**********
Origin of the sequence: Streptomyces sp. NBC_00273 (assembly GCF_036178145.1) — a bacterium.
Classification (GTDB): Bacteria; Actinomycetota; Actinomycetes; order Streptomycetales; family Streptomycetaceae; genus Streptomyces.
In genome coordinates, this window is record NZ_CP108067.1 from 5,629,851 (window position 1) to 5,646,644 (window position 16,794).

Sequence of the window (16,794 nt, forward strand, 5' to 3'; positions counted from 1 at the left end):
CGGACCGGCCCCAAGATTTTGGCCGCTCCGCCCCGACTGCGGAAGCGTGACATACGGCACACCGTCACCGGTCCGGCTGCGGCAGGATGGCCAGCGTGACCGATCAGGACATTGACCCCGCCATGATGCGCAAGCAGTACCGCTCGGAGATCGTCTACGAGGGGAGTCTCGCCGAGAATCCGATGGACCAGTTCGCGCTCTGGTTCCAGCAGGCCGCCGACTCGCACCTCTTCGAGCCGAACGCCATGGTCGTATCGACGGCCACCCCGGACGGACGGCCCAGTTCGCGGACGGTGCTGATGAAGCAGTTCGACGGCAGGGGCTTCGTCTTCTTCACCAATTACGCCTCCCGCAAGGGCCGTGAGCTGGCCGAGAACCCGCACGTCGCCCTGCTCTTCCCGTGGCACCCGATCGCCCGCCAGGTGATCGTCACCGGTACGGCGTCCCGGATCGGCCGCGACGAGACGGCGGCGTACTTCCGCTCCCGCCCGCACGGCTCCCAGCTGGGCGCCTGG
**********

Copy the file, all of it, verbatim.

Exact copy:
Origin of the sequence: Streptomyces sp. NBC_00273 (assembly GCF_036178145.1) — a bacterium.
Classification (GTDB): Bacteria; Actinomycetota; Actinomycetes; order Streptomycetales; family Streptomycetaceae; genus Streptomyces.
In genome coordinates, this window is record NZ_CP108067.1 from 5,629,851 (window position 1) to 5,646,644 (window position 16,794).

Sequence of the window (16,794 nt, forward strand, 5' to 3'; positions counted from 1 at the left end):
CGGACCGGCCCCAAGATTTTGGCCGCTCCGCCCCGACTGCGGAAGCGTGACATACGGCACACCGTCACCGGTCCGGCTGCGGCAGGATGGCCAGCGTGACCGATCAGGACATTGACCCCGCCATGATGCGCAAGCAGTACCGCTCGGAGATCGTCTACGAGGGGAGTCTCGCCGAGAATCCGATGGACCAGTTCGCGCTCTGGTTCCAGCAGGCCGCCGACTCGCACCTCTTCGAGCCGAACGCCATGGTCGTATCGACGGCCACCCCGGACGGACGGCCCAGTTCGCGGACGGTGCTGATGAAGCAGTTCGACGGCAGGGGCTTCGTCTTCTTCACCAATTACGCCTCCCGCAAGGGCCGTGAGCTGGCCGAGAACCCGCACGTCGCCCTGCTCTTCCCGTGGCACCCGATCGCCCGCCAGGTGATCGTCACCGGTACGGCGTCCCGGATCGGCCGCGACGAGACGGCGGCGTACTTCCGCTCCCGCCCGCACGGCTCCCAGCTGGGCGCCTGG